“And he really delves into their characters and the relationship that they had together saying, ‘Let's explore what unconventionality really means regarding gender and sexuality,’” Snodgrass said. “And to me, that's just … it starts a conversation. And I'm hoping that as folks leave the theater, they will continue the conversation.They will continue to want to delve deep into what's happening today. They will see the humanity of these two people and maybe come away with a little more compassion towards those that are going through the same thing today.”
In June, The Catamounts will produce their second commission with Neuman, his play “Pride of the Farm.” Artistic director Amanda Berg Wilson sees this as a sign of strength for the entire theater community in Colorado.
“I have for a long time felt like we will really have arrived as a regional theater producing spot of importance when we not only have a whole crop of really wonderful, talented actors and directors and producers, but also playwrights,” Wilson said. “That three very established, though small companies, are willing to do whole productions around a local playwright, I think that's not only a testimony to Jeff, but also to this ecosystem that we've all been working really hard on, on making [theater] better and more fertile. “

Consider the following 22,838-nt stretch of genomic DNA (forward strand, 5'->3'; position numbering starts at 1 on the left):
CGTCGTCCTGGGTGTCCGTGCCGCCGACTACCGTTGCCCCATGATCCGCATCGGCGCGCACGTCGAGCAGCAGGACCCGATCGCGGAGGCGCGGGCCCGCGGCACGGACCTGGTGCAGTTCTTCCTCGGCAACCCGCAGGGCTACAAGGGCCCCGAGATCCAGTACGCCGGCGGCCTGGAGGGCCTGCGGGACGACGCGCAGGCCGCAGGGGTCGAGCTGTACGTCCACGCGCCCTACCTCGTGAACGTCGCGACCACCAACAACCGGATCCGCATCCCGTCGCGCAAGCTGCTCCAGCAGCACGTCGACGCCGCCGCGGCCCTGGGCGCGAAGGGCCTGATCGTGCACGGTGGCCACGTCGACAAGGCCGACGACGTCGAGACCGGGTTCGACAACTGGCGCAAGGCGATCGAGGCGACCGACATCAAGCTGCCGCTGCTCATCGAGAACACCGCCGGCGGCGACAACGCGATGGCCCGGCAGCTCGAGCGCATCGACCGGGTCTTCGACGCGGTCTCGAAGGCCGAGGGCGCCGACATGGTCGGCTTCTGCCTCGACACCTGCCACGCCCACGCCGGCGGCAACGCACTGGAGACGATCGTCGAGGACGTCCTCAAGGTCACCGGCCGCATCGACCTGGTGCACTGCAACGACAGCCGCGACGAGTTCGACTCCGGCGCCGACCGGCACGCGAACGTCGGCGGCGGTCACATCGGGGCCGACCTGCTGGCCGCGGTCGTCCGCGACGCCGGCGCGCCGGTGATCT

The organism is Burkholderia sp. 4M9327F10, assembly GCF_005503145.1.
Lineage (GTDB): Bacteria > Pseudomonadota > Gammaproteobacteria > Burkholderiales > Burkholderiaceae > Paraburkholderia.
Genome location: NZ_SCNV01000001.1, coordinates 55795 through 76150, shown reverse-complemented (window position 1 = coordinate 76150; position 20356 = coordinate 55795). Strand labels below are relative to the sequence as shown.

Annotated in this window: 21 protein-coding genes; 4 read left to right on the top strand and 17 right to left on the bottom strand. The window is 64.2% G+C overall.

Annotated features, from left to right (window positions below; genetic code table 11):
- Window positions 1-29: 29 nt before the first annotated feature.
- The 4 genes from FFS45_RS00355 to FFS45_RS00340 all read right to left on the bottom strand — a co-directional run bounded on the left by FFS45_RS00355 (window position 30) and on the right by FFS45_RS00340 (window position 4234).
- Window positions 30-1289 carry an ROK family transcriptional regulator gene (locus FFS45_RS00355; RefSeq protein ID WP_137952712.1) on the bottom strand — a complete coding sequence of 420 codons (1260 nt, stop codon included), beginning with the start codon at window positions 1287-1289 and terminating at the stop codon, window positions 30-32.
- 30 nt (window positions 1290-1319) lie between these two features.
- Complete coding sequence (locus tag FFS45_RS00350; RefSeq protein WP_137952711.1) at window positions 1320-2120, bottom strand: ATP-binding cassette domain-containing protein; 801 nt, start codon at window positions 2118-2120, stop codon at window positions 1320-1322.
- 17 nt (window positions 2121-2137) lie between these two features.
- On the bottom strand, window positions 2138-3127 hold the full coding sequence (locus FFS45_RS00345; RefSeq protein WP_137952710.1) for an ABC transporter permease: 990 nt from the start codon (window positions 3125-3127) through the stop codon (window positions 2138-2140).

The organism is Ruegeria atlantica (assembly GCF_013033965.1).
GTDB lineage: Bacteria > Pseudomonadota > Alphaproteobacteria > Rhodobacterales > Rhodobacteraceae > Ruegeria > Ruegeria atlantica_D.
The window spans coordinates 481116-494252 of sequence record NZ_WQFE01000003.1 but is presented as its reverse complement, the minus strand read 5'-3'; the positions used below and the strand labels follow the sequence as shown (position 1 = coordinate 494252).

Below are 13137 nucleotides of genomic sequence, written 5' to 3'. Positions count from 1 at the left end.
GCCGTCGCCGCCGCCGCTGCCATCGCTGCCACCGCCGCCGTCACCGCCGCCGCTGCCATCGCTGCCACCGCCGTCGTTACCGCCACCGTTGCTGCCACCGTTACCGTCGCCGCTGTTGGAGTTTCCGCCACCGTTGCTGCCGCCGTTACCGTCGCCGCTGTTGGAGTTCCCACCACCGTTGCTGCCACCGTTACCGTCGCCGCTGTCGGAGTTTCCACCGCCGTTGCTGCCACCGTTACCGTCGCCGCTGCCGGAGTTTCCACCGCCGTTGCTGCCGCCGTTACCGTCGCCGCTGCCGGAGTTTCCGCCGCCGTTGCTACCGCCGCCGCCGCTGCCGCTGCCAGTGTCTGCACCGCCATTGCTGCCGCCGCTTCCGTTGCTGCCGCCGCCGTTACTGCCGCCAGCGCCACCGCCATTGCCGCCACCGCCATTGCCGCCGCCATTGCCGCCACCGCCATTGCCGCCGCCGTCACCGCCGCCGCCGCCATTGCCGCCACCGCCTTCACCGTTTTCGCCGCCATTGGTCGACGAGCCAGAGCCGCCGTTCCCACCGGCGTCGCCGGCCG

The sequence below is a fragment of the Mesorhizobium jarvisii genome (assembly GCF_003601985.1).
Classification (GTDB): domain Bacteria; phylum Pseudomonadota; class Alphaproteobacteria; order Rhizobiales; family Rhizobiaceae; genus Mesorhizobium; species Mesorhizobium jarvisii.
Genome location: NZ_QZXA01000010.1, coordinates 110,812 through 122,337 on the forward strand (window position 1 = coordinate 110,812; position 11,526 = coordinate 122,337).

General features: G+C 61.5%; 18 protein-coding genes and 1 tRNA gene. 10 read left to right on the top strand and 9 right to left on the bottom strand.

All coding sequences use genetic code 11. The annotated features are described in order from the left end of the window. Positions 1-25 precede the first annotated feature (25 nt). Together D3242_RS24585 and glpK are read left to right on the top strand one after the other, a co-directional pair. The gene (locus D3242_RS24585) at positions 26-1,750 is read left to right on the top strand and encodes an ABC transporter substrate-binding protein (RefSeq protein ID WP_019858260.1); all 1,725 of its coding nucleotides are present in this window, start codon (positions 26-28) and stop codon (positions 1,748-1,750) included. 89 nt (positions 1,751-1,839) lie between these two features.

Benchmark Theater has made a reputation for making bold choices while providing an artistic outlet for a variety of Colorado artists. They will produce Neuman’s third show of the season, in December.
Executive director Haley Johnson said they are thrilled to be able to bring Neuman’s work, the in-progress “The Road to Lethe.” .
“It was in response to the events from 2020 and after. It's in response to the death of George Floyd, the radical change that the country was seeing over the last couple of years,” Johnson said. “It's sort of an exploration of systemic racism, of white saviorism, through a slightly distorted Greek mythological mirror which gives it a little bit of haunting poetry to it.”
Neuman wrote all three pieces, yes, but when it comes to producing the stage versions, he said he avoids attending rehearsals once the script is in its final stages.